Ten things I’ve learned in Sweden

image by Tage Olsin, Hofres
image by Tage Olsin, Hofres

Now that I’ve been living in Stockholm for a few months, there are some things I’ve learned though trial and error, or extensive effort. They are little things, but if they help you, fellow ex-Pat or visitor, then I’ll be happy. Swedes, feel free to correct anything I get wrong!

  1. Distilled Water isn’t used much here. You can buy it from the Apoteket, but you need to ask for “Vatten Renat” (pure water). You can also buy “Batteri Vatten” (battery water) from auto-parts places or larger gas stations. I’m not 100% sure that battery water is the same thing as distilled water. Batteri Vatten is purer than tap water, but it may still have some things in it that are not in distilled water. When you ask for Renat Vatten at the Apoteket, they will look at you funny; they aren’t used to being asked for it. Then they will have to fetch it from the back and will sell it you 500cl of it for more than you would pay for a few gallons in the states. Theoretically, there is something called “Distillerat Vatten”, but in my experience no one knows what that or “Distilled Water” are.
  2. White Vinegar is also very uncommon for cleaning or food. You can buy it from Asian markets.
  3. Always stand to the right on escalators (especially in the T-Bana), many people will want to pass you on your left and will be annoyed if you block them.
  4. The Google Translate app and website is the best thing in the world. Nearly everyone speaks English fluently; but signs, websites, and correspondence will all be written in Swedish. If you use Google Chrome, it will auto-translate web pages for you. This is very helpful.
  5. The Swedish Personnummer is similar to the American Social Security number, except that it is not a secret, it is public record, and you get asked for it all the time.
  6. Your taxes, income, and address are all available on public websites as well.
  7. When going out for lunch, many places will have a setup where you pay as you enter, you grab some salad, water and bread from a buffet and they bring the entre you ordered to you at your table.
  8. No one carries cash. Everything can be purchased with a chipped PIN credit card or an ATM card. If you are visiting from the US, it is easier to use your debit card instead of your credit card, especially at automated machines which won’t take a card without a PIN.
  9. All the cabs from Arlanda to Stockholm have a fixed price, but not all the prices are the same. Best to ask a few cabs, the difference can be several hundred SEK. Even better to take Arlanda Express if you can.
  10. “Hej” and “Tack” will get you through 60% of store purchases if you want to try to blend in with the locals. “Hej Hej” is often said by people in businesses. It is a friendly greeting, but it is a bit weird to say “hej hej” back. It’d be like saying “I’m so happy to see you” to a bank teller you’ve never met.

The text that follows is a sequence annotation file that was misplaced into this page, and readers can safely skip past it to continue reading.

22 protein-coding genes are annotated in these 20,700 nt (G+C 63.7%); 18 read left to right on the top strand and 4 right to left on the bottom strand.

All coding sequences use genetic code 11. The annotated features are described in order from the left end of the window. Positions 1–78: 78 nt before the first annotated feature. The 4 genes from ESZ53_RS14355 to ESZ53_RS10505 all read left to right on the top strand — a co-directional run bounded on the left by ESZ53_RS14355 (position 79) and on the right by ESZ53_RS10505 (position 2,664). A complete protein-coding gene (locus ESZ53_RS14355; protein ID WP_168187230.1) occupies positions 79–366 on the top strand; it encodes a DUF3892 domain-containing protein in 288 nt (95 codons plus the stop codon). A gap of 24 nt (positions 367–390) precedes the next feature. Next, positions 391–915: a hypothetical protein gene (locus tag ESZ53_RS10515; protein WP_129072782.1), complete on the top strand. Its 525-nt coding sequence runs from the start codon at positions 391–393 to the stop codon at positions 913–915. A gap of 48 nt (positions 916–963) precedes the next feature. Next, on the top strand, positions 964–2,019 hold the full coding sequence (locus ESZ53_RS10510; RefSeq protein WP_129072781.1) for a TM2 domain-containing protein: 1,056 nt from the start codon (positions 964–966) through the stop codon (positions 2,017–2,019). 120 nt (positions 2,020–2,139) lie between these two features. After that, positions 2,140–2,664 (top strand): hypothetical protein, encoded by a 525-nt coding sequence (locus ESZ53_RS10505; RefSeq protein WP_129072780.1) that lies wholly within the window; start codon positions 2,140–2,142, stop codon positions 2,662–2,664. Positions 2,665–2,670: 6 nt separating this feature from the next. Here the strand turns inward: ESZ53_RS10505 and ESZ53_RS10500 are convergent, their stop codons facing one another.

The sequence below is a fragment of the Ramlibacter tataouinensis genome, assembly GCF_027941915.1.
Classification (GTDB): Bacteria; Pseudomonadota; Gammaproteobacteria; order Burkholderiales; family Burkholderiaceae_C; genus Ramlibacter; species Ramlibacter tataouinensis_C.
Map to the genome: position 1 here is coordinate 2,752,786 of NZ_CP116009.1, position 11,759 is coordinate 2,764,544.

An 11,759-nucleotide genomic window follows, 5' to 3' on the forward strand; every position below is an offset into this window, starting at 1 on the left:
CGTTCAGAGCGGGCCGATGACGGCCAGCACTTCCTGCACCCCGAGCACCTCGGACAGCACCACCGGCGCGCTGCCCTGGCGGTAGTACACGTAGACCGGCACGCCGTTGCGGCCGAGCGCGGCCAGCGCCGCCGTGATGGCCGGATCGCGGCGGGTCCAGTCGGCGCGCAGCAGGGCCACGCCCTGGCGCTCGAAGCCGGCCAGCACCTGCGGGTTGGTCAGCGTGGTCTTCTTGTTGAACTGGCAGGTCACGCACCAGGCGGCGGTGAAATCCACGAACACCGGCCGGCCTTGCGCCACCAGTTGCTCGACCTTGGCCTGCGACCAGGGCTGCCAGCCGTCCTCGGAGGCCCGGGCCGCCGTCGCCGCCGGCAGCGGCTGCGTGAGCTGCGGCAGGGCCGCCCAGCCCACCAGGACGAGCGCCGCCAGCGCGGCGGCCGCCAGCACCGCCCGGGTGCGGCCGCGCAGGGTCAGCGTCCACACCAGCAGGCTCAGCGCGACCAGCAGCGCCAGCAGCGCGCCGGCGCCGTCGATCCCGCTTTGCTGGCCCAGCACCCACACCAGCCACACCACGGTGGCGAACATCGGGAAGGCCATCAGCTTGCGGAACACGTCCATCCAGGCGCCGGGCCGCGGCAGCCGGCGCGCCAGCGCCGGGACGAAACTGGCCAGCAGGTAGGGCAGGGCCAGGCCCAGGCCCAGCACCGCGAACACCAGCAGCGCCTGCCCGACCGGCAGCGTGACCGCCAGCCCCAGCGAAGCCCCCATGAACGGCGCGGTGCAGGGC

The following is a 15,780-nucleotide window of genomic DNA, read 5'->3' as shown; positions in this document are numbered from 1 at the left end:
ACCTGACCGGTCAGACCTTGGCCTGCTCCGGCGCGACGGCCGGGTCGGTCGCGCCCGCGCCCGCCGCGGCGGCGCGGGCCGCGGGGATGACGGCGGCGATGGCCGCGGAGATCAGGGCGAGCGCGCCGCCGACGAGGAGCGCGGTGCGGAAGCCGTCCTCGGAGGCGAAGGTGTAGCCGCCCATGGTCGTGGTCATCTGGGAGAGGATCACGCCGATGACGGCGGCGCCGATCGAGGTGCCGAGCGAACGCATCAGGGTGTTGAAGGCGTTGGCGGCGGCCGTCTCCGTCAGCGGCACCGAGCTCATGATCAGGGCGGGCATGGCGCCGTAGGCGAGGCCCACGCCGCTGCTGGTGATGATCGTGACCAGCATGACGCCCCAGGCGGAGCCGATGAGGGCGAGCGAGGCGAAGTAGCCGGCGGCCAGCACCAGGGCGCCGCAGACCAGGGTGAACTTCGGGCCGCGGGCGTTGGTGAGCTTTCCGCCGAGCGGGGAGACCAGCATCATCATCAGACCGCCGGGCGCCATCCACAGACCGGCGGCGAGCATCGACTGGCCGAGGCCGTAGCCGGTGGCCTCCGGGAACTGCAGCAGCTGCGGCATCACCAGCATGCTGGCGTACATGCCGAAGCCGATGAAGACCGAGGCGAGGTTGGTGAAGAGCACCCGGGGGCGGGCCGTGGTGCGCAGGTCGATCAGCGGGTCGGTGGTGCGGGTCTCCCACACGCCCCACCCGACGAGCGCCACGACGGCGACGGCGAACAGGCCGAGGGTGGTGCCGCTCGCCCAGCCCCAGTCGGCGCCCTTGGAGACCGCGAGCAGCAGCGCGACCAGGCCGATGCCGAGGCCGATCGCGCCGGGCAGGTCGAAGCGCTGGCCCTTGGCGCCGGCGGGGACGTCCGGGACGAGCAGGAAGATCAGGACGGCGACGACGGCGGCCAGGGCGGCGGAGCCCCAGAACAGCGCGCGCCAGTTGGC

12 thoughts on “Ten things I’ve learned in Sweden”

  1. This swede had to read up on Wikipedia to find out what white vinegar was (“does he mean white wine vinegar?”). So yeah, it’s pretty uncommon 🙂 … And #8 is true enough that I’ve felt compelled to nag coworkers for being old-fashioned when they’ve insisted on withdrawing cash before going somewhere for food and drinks.

  2. I’m surprised that Swedes don’t use white vinegar more, since it is a pretty nice non-chemical way to clean stuff. I’ve had to train myself to get cash once in a while so I have some 5 and 10kr coins to use in case I end up at a pay bathroom.

  3. Look for Ättika or Ättikssprit in any super market. A bit higher concentration than white vinegar so you might want to dilute it. We use it a lot too, for cleaning and in the kitchen.

    #1 Is renat vatten and batterivatten really even good for drinking?!

  4. No, not for drinking. It is very bad for you to drink it, but it is used in things like humidifiers or vaporizers for asthma medicine.

    Thanks for the Ättika suggestion, will check it out.

  5. I’m late commenting, but hey.. I’m a Swede in the states so my perspective is in reverse lol. Indeed ättika/ättiksprit in Sweden is “white destilled vinegar” in the States. But it’s close to always sold at 5% acidity in the States, while in Sweden it’s very concentrated mostly 12% I think. You simply dilute it to required acidity with water. I’m experimenting with pickling hence I had to read up on it…

  6. You can find destilleted water in the cleaning section of a supermarket, some Swedes use it in the iron so that the iron would not get all glogged by chalk.

Leave a Reply

Your email address will not be published. Required fields are marked *

This site uses Akismet to reduce spam. Learn how your comment data is processed.